Scrum Decomposition Definitions - dummies

Scrum Decomposition Definitions

By Mark C. Layton

In looking at the process of decomposing your requirements into smaller and smaller pieces, the key is to do as little as possible. In fact, you should become an expert at doing the bare minimum, progressively elaborating requirements as the likelihood of bringing them into a sprint grows.

Gone are the days of spending endless hours working on defining and refining requirements that never see the light of day. The following figure depicts the different layers of requirement decomposition.

A visual representation of the decomposition levels.
A visual representation of the decomposition levels.

A requirement must earn the right of your investment. Only the highest priority items deserve your time in breaking them down into digestible requirements. Everything else can wait. This way, you’re always only working on the most important things. Don’t waste your time trying to boil the ocean.

The following terms relating to product roadmaps and product backlogs have been developed by scrum experts over the years. They aren’t scrum; rather they’re part of a collection of common practices that many of us use in the field:

  • Themes are logical groups of the features that you created in your product roadmap.

    If a feature is a new capability that a customer will have, a theme is the logical grouping of these features. The ability to purchase items from your website would be an example of a theme. Your product roadmap usually identifies and/or groups features as part of a theme.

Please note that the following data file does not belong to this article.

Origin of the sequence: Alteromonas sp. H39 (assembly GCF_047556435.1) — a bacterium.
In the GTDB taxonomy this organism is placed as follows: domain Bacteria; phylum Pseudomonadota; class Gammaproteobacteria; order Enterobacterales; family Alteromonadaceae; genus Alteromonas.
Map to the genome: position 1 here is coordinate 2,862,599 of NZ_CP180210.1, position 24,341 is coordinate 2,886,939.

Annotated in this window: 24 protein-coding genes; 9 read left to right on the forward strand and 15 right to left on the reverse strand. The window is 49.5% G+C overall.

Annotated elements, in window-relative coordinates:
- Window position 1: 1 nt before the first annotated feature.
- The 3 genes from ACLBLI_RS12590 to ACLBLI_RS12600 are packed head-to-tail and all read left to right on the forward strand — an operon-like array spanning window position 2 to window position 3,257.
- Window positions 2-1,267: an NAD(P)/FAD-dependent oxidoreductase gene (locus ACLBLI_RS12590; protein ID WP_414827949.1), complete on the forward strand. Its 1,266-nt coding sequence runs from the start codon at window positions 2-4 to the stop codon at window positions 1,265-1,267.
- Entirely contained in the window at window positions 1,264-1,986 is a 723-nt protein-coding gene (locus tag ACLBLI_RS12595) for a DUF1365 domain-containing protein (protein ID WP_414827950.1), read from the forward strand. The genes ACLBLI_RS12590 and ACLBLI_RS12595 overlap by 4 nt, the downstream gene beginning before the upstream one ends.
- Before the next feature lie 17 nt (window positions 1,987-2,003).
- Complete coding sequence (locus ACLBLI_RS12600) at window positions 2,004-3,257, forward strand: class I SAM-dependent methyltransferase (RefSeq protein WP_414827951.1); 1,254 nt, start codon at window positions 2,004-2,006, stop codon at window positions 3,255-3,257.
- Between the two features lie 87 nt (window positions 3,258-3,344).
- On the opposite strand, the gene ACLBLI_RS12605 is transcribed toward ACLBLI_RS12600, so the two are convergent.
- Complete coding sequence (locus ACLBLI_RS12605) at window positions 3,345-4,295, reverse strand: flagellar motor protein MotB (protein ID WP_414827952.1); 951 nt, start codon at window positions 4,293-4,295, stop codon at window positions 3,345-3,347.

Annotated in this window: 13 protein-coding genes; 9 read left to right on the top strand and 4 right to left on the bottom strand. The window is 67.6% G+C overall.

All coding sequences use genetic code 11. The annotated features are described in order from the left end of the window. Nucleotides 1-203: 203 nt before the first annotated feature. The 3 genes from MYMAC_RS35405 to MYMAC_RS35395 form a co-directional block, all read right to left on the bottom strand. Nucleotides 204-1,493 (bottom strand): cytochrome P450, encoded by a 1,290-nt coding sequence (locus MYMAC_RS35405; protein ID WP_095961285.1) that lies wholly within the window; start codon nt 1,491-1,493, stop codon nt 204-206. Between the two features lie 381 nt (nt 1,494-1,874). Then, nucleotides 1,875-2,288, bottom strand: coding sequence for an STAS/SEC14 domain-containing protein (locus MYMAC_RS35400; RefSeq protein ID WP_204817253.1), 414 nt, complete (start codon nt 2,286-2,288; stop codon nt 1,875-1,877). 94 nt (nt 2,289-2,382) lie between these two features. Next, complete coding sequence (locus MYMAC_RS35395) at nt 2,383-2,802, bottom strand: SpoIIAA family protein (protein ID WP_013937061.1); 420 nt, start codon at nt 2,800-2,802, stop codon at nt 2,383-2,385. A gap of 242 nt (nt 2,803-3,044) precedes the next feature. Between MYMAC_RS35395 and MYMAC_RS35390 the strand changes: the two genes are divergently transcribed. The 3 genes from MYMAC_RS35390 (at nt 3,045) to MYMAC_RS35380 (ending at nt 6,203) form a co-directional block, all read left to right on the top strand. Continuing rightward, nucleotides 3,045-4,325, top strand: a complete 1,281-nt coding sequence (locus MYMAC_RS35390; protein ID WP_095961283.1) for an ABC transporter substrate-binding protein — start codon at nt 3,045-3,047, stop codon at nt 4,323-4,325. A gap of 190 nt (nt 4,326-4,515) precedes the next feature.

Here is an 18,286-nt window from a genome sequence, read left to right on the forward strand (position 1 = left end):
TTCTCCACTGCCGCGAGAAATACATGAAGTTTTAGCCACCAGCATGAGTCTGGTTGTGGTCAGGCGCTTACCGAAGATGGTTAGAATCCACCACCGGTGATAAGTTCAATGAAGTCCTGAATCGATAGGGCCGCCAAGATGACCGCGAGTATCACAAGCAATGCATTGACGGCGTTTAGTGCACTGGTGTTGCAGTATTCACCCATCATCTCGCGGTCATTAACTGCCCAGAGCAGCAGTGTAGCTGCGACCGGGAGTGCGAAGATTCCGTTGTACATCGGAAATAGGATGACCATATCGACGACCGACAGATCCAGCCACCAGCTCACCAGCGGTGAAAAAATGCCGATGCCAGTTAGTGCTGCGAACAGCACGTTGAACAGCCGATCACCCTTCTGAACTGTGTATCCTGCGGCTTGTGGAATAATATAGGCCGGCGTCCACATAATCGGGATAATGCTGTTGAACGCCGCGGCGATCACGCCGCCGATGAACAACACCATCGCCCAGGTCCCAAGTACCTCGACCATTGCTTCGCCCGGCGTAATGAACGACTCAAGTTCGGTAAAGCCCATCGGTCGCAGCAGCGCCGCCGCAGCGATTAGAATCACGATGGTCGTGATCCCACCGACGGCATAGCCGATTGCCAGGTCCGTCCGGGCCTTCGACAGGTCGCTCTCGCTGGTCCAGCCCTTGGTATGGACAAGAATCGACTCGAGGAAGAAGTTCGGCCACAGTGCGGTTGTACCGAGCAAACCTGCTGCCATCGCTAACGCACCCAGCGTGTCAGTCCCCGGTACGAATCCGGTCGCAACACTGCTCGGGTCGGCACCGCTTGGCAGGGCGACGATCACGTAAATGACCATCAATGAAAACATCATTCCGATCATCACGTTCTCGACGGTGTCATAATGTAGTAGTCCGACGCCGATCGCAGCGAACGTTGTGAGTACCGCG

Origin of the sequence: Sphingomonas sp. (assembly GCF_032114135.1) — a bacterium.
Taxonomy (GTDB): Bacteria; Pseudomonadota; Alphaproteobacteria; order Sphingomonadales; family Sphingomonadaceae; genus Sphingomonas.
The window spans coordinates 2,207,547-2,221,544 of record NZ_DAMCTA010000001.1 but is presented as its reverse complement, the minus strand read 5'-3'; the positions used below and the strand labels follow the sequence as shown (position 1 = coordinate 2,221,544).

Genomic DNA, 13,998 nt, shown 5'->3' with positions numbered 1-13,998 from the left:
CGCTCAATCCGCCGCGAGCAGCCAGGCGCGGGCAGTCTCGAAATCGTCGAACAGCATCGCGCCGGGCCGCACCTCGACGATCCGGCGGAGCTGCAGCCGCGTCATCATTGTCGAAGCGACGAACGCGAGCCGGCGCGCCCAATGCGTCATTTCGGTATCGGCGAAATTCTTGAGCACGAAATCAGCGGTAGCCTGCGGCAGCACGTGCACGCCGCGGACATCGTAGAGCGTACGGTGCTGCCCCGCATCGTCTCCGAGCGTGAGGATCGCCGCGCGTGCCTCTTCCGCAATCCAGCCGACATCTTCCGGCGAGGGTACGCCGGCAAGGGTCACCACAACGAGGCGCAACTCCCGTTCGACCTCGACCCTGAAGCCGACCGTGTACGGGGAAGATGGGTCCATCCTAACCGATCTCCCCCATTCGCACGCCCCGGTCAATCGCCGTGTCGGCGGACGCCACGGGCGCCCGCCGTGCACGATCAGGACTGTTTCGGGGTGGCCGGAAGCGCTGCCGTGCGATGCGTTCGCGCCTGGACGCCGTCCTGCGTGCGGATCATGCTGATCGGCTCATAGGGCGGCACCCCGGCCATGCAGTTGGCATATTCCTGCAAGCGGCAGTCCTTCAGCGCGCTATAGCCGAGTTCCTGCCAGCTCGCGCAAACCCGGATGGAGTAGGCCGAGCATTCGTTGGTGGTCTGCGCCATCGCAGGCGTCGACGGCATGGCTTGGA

• Features are capabilities that your end customer will have that they didn’t have before.

    For example, purchasing items online via your mobile phone would be a feature. Your product roadmap usually consists of feature-level requirements.

  • Epics are the next stage in breaking down a feature into an actionable requirement.

    They are a series of actions related to the feature. The ability to purchase an item via your mobile phone from the shopping cart using a credit card would be an epic. It’s smaller than a feature (purchasing an item online), but yet it is bigger than the individual credit card integrations that singularly enable an item to be purchased. We don’t allow requirements larger than epics into a release plan.

  • User stories are the smallest forms of requirements that can still stand on their own. A user story consists of one action of value or one integration of value.

    For example, purchasing an item via your mobile phone from the shopping cart using a Visa card would be a user story. Purchasing an item using a MasterCard could be a different integration and thus a different user story. User stories are small enough to add to sprints and begin developing.

  • Tasks are the internal steps needed to implement the user story.

    During sprint planning, a user story is broken down into tasks. While requirements are things that the end user does, tasks are what the development team does to make the requirement work.

Each requirement goes through seven steps to fully build out its scope. At the end of these seven steps, you will know that each requirement works, can be integrated, and has been approved by the product owner. You are tangibly building products to showcase to stakeholders and thereby garner feedback. This feedback is then used to refine and create new requirements that make the product better reflect stakeholder needs, and the cycle is run again. You incrementally improve the product based on reality.

The seven steps for building each requirement are

  1. Requirement elaboration

  2. Design

  3. Development

  4. Comprehensive testing

  5. Integration

  6. Documentation

  7. Approval